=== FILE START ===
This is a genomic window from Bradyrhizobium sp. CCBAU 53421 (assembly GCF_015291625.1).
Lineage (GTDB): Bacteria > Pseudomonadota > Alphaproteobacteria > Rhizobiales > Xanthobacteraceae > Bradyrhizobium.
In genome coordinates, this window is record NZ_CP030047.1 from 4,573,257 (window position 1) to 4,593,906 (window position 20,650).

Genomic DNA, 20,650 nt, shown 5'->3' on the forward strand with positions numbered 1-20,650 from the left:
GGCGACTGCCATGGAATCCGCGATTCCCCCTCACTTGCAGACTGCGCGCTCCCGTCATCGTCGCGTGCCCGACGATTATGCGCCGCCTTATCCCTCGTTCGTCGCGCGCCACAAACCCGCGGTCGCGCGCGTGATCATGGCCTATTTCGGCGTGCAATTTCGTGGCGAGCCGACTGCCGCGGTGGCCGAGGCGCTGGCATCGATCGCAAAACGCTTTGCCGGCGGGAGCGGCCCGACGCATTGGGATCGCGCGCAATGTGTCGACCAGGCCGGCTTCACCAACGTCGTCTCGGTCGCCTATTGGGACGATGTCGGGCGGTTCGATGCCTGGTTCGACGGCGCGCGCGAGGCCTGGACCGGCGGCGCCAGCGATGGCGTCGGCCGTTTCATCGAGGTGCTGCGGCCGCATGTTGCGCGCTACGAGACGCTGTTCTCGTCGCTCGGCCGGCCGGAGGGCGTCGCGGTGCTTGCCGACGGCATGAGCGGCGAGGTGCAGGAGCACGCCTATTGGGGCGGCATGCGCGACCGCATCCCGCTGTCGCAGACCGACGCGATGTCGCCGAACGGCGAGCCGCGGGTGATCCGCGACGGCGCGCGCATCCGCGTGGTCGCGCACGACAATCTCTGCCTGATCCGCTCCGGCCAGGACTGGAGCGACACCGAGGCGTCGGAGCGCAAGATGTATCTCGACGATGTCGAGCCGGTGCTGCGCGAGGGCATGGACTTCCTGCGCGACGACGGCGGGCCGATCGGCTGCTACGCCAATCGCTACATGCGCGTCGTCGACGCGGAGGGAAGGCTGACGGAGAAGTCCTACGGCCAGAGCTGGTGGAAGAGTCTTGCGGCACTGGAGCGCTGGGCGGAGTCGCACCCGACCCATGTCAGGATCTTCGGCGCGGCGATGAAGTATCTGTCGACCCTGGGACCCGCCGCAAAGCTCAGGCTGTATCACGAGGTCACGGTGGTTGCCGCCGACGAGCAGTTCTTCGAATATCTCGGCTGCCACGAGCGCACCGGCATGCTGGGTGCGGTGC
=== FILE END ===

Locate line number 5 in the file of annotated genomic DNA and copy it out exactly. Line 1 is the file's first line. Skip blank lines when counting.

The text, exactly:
GGCGACTGCCATGGAATCCGCGATTCCCCCTCACTTGCAGACTGCGCGCTCCCGTCATCGTCGCGTGCCCGACGATTATGCGCCGCCTTATCCCTCGTTCGTCGCGCGCCACAAACCCGCGGTCGCGCGCGTGATCATGGCCTATTTCGGCGTGCAATTTCGTGGCGAGCCGACTGCCGCGGTGGCCGAGGCGCTGGCATCGATCGCAAAACGCTTTGCCGGCGGGAGCGGCCCGACGCATTGGGATCGCGCGCAATGTGTCGACCAGGCCGGCTTCACCAACGTCGTCTCGGTCGCCTATTGGGACGATGTCGGGCGGTTCGATGCCTGGTTCGACGGCGCGCGCGAGGCCTGGACCGGCGGCGCCAGCGATGGCGTCGGCCGTTTCATCGAGGTGCTGCGGCCGCATGTTGCGCGCTACGAGACGCTGTTCTCGTCGCTCGGCCGGCCGGAGGGCGTCGCGGTGCTTGCCGACGGCATGAGCGGCGAGGTGCAGGAGCACGCCTATTGGGGCGGCATGCGCGACCGCATCCCGCTGTCGCAGACCGACGCGATGTCGCCGAACGGCGAGCCGCGGGTGATCCGCGACGGCGCGCGCATCCGCGTGGTCGCGCACGACAATCTCTGCCTGATCCGCTCCGGCCAGGACTGGAGCGACACCGAGGCGTCGGAGCGCAAGATGTATCTCGACGATGTCGAGCCGGTGCTGCGCGAGGGCATGGACTTCCTGCGCGACGACGGCGGGCCGATCGGCTGCTACGCCAATCGCTACATGCGCGTCGTCGACGCGGAGGGAAGGCTGACGGAGAAGTCCTACGGCCAGAGCTGGTGGAAGAGTCTTGCGGCACTGGAGCGCTGGGCGGAGTCGCACCCGACCCATGTCAGGATCTTCGGCGCGGCGATGAAGTATCTGTCGACCCTGGGACCCGCCGCAAAGCTCAGGCTGTATCACGAGGTCACGGTGGTTGCCGCCGACGAGCAGTTCTTCGAATATCTCGGCTGCCACGAGCGCACCGGCATGCTGGGTGCGGTGC